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Biden gambles there's more to gain by courting Saudis

Joe Biden, then US vice president, is welcomed by Saudi Arabia's then foreign minister Prince Saud al-Faisal on arrival in Riyadh in October 2011
— Washington (AFP)

Making an about-face by visiting Saudi Arabia, US President Joe Biden is betting he has more to gain than lose even as rights activists accuse him of selling his soul to oil.

Biden joins eight decades of US presidents who have all in due time courted the oil-rich kingdom, which has assiduously cultivated ties in Washington despite repeated crises including the September 11 attacks, carried out mostly by Saudis.

The White House announced Tuesday that Biden would travel next month for a regional summit in Jeddah and meet Saudi leaders -- whom as a candidate he promised to treat as "the pariah that they are" -- including Crown Prince Mohammed bin Salman.

According to US intelligence, "MBS" ordered the 2018 murder of US-based journalist Jamal Khashoggi.

Biden on taking office declassified the Khashoggi findings and promised to "recalibrate" the relationship, including by scaling back support for the Saudis' devastating air campaign in Yemen.

Administration officials say they have recently seen the Saudis responding to US concerns including backing a fragile truce in Yemen, where the Riyadh-backed government is battling Iranian-linked Huthi rebels, and making tentative steps to improve relations with US ally Israel.

In a surprise, the Saudis earlier this month led an agreement by oil producers to boost output, a relief to Biden whose poll numbers have been battered by soaring gas prices -- which, however, have kept rising.

Dan Shapiro, who served as ambassador to Israel when Biden was vice president, noted that the 36-year-old crown prince is likely to be the key Saudi leader for years to come.

Saudi Arabia's Crown Prince Mohammed bin Salman meets Russian President Vladimir Putin on the sidelines of a Group of 20 summit in Osaka in 2019

The visit comes as China increasingly looks to Gulf Arab nations, which have mostly rebuffed US efforts to isolate Russia over its invasion of Ukraine.

"President Biden has concluded correctly that the United States has more strategic interests that would be served by stabilizing the US-Saudi relationship," said Shapiro, now at the Atlantic Council.

"It's critical that, as we deal with challenges like Russia's invasion of Ukraine, and China's increasingly assertive stance globally, partners -- particularly in the Middle East, particularly energy-producing nations -- will align themselves with US interests."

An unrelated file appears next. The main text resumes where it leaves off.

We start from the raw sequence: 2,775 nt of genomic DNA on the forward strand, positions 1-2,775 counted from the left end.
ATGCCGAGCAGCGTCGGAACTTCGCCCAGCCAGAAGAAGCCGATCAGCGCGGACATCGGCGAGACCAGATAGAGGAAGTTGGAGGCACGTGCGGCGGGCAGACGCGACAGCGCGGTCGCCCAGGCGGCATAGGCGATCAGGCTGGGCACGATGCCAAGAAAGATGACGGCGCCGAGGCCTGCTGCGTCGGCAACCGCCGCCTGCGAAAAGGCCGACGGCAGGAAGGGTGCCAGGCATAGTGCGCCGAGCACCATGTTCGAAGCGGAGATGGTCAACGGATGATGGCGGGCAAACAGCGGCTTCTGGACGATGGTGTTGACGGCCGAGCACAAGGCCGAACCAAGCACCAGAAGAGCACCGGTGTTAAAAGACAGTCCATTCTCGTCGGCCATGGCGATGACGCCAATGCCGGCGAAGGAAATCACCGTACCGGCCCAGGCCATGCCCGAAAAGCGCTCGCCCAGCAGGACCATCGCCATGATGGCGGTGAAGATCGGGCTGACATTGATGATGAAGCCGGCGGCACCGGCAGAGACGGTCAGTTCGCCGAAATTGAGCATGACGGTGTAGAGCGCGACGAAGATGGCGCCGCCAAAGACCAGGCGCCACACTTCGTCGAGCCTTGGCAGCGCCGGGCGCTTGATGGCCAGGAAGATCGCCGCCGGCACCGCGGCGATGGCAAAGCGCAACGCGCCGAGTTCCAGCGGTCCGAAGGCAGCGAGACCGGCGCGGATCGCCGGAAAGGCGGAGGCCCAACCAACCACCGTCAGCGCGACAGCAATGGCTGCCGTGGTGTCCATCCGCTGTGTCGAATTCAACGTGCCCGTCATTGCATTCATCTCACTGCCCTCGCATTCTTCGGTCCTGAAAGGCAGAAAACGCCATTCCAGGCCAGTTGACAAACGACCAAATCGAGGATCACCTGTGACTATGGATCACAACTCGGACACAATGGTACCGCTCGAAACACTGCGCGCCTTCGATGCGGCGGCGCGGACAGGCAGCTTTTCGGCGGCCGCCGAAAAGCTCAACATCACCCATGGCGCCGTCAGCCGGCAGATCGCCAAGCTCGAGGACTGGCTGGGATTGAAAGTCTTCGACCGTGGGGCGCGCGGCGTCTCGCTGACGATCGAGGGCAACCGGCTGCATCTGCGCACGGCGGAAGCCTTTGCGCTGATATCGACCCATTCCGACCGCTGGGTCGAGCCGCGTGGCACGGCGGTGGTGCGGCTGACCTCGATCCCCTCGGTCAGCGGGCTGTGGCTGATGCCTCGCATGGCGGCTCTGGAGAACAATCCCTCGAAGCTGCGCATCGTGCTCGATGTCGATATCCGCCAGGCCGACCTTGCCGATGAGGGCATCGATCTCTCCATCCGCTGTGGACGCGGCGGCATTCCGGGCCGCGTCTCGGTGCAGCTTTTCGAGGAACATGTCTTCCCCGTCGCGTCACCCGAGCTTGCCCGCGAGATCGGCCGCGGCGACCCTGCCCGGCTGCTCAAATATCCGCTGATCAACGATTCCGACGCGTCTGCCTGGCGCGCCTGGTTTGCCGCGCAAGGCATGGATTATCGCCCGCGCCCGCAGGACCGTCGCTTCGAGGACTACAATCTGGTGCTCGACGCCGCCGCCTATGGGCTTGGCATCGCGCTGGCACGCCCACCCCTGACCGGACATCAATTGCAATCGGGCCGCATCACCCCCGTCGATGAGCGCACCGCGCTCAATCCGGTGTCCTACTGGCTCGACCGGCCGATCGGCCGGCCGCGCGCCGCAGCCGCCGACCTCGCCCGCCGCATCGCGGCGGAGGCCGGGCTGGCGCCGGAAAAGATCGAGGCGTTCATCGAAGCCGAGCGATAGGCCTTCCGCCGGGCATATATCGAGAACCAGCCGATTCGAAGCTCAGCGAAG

- 'Gotten away with murder' -

The trip marks a White House calculation that it is worth weathering the criticism from lawmakers, mostly in his Democratic Party, and activists who say he is jeopardizing his own claims to put human rights at the heart of his foreign policy.

Biden just last week saw his Summit of the Americas summit in Los Angeles marred by a boycott by Mexico's leader over the president's refusal to invite autocratic leaders.

The assassination sparked international outrage that continues to reverberate

Andrea Prasow, executive director of The Freedom Initiative which supports political prisoners in the Arab world, said detainees' families feel Biden "has completely abandoned them in favor of lower oil prices."

She said Biden should have sought commitments from MBS, such as freeing prisoners, in exchange for visiting him.

The message "is pretty clear -- MBS can and has literally gotten away with murder," she said.

Even if Biden privately speaks on human rights, the "public messaging to MBS himself, to everyone in Saudi Arabia and everyone in the US and the world, is that this type of egregious human rights conduct has zero consequence."

- An apology of sorts? -

MBS had a far chummier relationship with former president Donald Trump, whose son-in-law Jared Kushner was said to chat with the prince over WhatsApp.

US President Joe Biden speaks at an AFL-CIO convention in Philadelphia

The former president defended his light response to Khashoggi's killing by saying Saudi Arabia boosted the US economy through weapons purchases.

Trump's secretary of state Mike Pompeo wrote on Twitter that MBS "is working to build peace and prosperity for his country" and criticized Biden for sidelining him.

Experts said the crown prince was looking for the relationship to be back to business as usual.

Yasmine Farouk of Carnegie Endowment for International Peace said that MBS had been personally offended by Biden, a critic of Saudi Arabia even before Khashoggi's murder.

"The main thing MBS is looking for from a visit by Biden isn't necessarily a breakthrough in military or defense cooperation, but political recognition and a kind of apology for ignoring him," she said.

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